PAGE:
The very same children start growing and then get closer to the reality. They start understanding a little about how the society works and what the society expects of them. They start taking on to more realistic and reasonable goals such as becoming a doctor, an engineer, a lawyer, and they wish to pursue a profession that has high value in the society. They start understanding that they need to aspire towards a dream that involves both money and respect. Ask any child what they want to do and almost always, probably 90 percent of the time, the child answers “I want to become a doctor!” or “A teacher”. 
These children grow up further to understand that life is full of challenges, hurdles, and tests. They realise that the road to success is never straight. They start coming across reality checks at every point in their lives and everywhere from home to school. They realise that the distance between their goals and them is determined by a lot of factors including financial status of the family to their own caliber and inclination. 
Dreams eventually start evolving when a person becomes a teenager. For example, if a teenager who has always aspired to become an engineer realises that math is not his strongest suit, he will start aspiring for a dream that doesn’t involve math. This is to say, the dreams start going through a filtration process depending upon how feasible they are.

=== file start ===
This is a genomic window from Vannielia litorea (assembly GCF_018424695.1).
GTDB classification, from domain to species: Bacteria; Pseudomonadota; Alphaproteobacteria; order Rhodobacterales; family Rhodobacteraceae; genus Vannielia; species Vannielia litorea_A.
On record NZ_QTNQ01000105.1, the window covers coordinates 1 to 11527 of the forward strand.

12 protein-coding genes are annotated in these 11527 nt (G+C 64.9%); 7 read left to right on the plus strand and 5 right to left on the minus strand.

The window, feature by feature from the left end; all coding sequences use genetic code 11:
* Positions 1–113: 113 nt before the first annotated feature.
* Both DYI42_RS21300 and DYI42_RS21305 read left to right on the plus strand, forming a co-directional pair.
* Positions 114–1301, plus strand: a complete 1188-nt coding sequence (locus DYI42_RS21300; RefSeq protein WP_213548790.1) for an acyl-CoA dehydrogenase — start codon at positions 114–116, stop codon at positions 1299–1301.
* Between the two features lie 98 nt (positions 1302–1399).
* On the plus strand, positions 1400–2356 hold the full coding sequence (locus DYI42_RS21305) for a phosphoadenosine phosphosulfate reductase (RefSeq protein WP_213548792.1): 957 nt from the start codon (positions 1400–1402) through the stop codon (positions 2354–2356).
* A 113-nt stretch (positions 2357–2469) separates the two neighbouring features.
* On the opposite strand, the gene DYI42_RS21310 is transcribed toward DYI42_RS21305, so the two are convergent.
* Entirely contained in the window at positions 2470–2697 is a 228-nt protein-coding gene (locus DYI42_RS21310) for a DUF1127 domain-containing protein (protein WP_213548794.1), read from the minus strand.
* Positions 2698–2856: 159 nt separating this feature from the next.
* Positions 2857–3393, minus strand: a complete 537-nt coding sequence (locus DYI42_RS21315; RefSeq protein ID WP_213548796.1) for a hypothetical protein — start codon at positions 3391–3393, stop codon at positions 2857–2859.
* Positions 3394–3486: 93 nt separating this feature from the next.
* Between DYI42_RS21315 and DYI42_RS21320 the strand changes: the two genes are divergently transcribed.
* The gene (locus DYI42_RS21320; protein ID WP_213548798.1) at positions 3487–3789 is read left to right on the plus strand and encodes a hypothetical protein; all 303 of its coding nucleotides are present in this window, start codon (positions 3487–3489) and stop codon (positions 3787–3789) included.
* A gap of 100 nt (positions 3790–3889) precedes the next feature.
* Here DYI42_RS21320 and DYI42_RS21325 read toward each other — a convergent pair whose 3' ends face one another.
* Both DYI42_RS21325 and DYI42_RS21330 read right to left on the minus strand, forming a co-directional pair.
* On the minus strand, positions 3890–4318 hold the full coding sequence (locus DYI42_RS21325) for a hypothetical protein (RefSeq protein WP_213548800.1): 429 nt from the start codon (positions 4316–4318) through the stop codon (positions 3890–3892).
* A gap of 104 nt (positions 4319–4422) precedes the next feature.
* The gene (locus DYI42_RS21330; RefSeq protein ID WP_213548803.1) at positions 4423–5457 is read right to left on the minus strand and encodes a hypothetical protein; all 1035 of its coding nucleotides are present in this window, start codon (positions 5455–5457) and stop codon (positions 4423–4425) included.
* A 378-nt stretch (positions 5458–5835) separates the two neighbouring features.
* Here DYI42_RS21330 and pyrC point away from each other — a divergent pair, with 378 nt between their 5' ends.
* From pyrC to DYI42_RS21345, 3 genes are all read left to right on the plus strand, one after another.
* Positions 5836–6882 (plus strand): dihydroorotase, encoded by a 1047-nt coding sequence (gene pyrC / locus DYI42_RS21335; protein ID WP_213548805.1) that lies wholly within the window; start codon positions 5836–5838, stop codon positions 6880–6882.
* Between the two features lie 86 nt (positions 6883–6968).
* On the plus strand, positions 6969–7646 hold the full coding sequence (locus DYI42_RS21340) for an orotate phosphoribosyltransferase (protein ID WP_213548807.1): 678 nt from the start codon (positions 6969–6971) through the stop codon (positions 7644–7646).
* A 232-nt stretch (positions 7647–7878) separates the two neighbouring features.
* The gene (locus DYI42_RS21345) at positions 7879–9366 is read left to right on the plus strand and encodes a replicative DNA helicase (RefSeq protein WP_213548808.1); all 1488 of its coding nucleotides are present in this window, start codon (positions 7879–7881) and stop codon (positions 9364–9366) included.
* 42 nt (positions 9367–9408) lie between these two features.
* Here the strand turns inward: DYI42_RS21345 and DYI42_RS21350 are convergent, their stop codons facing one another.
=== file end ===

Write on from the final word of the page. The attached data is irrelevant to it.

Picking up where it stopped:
By teenage, young people start realising that dreams depend upon hard-work and skills, but also privilege. For example, a kid from a rich family can aspire to go to a private college and choose the course of her choice, it may not be the same case for a child from a poor family. An underprivileged child often has to take what is offered to her. 
Dream is a funny thing, it gives a person direction and a sense of purpose in life, but sometimes it also breaks a person. The process of dream evolution can be quite painful. When a person realises that what they have dreamt of all their life is unattainable, they get frustrated. They feel punished and unloved and like their whole life is a lie.